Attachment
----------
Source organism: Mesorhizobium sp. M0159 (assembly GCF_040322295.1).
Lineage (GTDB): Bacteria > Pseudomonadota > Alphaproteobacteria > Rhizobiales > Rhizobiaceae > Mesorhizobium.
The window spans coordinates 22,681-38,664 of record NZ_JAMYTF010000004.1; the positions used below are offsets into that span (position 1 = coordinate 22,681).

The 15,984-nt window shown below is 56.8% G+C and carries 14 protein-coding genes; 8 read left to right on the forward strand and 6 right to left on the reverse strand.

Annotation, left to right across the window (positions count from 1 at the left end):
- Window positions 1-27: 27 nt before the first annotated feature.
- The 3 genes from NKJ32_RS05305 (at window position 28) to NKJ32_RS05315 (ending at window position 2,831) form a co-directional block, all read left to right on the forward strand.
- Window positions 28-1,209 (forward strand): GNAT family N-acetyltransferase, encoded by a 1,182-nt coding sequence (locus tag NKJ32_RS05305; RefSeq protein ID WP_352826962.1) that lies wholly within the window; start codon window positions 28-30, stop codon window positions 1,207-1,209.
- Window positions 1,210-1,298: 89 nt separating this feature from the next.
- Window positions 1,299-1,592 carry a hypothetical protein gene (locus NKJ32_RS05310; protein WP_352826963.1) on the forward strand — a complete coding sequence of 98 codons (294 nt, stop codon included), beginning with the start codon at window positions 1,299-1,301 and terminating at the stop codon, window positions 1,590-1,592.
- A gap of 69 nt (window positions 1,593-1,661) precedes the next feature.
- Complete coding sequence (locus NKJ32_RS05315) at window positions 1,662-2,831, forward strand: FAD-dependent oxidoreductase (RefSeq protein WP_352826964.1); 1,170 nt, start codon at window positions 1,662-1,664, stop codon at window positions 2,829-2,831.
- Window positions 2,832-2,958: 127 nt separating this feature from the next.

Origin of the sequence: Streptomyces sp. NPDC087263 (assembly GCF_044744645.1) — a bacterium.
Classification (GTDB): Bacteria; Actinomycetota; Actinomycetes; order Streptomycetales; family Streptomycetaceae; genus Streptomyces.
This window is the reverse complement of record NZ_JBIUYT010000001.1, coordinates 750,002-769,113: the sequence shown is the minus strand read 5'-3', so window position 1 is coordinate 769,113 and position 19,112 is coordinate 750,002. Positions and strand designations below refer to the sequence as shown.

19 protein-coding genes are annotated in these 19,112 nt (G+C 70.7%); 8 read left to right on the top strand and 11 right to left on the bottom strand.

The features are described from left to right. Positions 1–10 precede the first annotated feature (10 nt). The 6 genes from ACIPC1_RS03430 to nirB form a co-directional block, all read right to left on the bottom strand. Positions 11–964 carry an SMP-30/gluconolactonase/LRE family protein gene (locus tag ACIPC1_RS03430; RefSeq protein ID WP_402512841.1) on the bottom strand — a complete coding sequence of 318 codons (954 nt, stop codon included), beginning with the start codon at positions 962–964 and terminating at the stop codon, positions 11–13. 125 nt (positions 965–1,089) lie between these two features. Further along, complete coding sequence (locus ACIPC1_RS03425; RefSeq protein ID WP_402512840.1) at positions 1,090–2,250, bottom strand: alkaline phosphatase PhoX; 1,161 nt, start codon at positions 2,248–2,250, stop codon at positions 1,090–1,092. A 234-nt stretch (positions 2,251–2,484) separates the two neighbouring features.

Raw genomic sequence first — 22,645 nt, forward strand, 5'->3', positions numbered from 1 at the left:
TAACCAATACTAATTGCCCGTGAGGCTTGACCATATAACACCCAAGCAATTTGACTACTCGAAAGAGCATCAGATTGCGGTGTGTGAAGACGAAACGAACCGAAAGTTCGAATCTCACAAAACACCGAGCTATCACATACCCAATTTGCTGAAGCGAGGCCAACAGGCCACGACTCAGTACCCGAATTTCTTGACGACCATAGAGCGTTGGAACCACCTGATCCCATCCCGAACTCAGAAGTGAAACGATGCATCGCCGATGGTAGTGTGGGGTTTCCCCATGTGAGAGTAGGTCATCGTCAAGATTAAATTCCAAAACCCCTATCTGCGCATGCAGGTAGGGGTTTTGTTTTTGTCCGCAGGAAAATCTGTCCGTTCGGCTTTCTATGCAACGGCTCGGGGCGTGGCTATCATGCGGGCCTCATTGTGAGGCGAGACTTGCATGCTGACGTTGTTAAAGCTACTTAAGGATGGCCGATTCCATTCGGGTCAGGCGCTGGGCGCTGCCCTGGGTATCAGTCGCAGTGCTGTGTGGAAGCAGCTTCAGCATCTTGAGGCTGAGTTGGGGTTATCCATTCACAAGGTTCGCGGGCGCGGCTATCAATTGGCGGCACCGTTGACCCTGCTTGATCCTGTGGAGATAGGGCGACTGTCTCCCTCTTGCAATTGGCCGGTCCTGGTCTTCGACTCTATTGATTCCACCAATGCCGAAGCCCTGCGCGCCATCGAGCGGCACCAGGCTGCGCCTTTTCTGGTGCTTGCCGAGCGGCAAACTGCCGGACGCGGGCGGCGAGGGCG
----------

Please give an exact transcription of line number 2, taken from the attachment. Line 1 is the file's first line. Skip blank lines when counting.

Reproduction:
Lineage (GTDB): Bacteria > Pseudomonadota > Alphaproteobacteria > Rhizobiales > Rhizobiaceae > Mesorhizobium.